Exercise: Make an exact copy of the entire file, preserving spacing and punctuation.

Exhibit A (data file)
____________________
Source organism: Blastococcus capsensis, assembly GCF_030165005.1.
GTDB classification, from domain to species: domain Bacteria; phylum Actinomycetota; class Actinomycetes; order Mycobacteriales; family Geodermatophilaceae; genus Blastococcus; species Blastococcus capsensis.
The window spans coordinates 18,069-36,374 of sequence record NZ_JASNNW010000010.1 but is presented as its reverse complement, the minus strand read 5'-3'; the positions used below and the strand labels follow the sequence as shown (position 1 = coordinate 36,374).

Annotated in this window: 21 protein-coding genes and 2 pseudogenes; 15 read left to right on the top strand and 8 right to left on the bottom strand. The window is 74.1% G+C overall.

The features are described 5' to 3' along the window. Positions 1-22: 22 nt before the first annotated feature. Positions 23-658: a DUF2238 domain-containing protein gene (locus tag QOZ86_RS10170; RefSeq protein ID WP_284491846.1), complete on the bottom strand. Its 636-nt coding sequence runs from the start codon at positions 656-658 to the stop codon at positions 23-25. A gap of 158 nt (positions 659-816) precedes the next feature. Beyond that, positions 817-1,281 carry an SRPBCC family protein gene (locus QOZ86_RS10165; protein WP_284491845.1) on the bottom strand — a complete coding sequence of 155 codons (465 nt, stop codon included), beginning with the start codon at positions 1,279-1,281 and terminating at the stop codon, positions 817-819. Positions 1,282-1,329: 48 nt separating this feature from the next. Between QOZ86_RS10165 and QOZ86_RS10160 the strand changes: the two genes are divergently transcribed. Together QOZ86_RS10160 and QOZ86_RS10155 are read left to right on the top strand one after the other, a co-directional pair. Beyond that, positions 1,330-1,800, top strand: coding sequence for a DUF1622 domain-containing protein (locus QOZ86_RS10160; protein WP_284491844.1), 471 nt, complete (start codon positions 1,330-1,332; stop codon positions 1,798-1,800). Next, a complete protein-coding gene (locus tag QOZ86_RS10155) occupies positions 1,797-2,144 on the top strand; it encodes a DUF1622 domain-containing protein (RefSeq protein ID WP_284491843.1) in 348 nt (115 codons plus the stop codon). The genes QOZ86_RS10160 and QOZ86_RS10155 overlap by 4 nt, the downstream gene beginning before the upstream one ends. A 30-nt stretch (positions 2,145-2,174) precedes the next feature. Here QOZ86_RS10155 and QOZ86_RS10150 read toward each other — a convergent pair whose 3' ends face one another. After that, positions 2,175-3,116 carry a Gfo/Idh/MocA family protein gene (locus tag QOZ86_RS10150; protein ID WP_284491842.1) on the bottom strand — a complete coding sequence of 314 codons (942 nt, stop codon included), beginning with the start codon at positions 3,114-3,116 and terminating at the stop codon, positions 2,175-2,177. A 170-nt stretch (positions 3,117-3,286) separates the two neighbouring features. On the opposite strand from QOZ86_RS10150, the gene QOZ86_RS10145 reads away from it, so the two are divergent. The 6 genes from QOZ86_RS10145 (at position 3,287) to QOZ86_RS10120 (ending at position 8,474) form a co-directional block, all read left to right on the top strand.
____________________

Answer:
Source organism: Blastococcus capsensis, assembly GCF_030165005.1.
GTDB classification, from domain to species: domain Bacteria; phylum Actinomycetota; class Actinomycetes; order Mycobacteriales; family Geodermatophilaceae; genus Blastococcus; species Blastococcus capsensis.
The window spans coordinates 18,069-36,374 of sequence record NZ_JASNNW010000010.1 but is presented as its reverse complement, the minus strand read 5'-3'; the positions used below and the strand labels follow the sequence as shown (position 1 = coordinate 36,374).

Annotated in this window: 21 protein-coding genes and 2 pseudogenes; 15 read left to right on the top strand and 8 right to left on the bottom strand. The window is 74.1% G+C overall.

The features are described 5' to 3' along the window. Positions 1-22: 22 nt before the first annotated feature. Positions 23-658: a DUF2238 domain-containing protein gene (locus tag QOZ86_RS10170; RefSeq protein ID WP_284491846.1), complete on the bottom strand. Its 636-nt coding sequence runs from the start codon at positions 656-658 to the stop codon at positions 23-25. A gap of 158 nt (positions 659-816) precedes the next feature. Beyond that, positions 817-1,281 carry an SRPBCC family protein gene (locus QOZ86_RS10165; protein WP_284491845.1) on the bottom strand — a complete coding sequence of 155 codons (465 nt, stop codon included), beginning with the start codon at positions 1,279-1,281 and terminating at the stop codon, positions 817-819. Positions 1,282-1,329: 48 nt separating this feature from the next. Between QOZ86_RS10165 and QOZ86_RS10160 the strand changes: the two genes are divergently transcribed. Together QOZ86_RS10160 and QOZ86_RS10155 are read left to right on the top strand one after the other, a co-directional pair. Beyond that, positions 1,330-1,800, top strand: coding sequence for a DUF1622 domain-containing protein (locus QOZ86_RS10160; protein WP_284491844.1), 471 nt, complete (start codon positions 1,330-1,332; stop codon positions 1,798-1,800). Next, a complete protein-coding gene (locus tag QOZ86_RS10155) occupies positions 1,797-2,144 on the top strand; it encodes a DUF1622 domain-containing protein (RefSeq protein ID WP_284491843.1) in 348 nt (115 codons plus the stop codon). The genes QOZ86_RS10160 and QOZ86_RS10155 overlap by 4 nt, the downstream gene beginning before the upstream one ends. A 30-nt stretch (positions 2,145-2,174) precedes the next feature. Here QOZ86_RS10155 and QOZ86_RS10150 read toward each other — a convergent pair whose 3' ends face one another. After that, positions 2,175-3,116 carry a Gfo/Idh/MocA family protein gene (locus tag QOZ86_RS10150; protein ID WP_284491842.1) on the bottom strand — a complete coding sequence of 314 codons (942 nt, stop codon included), beginning with the start codon at positions 3,114-3,116 and terminating at the stop codon, positions 2,175-2,177. A 170-nt stretch (positions 3,117-3,286) separates the two neighbouring features. On the opposite strand from QOZ86_RS10150, the gene QOZ86_RS10145 reads away from it, so the two are divergent. The 6 genes from QOZ86_RS10145 (at position 3,287) to QOZ86_RS10120 (ending at position 8,474) form a co-directional block, all read left to right on the top strand.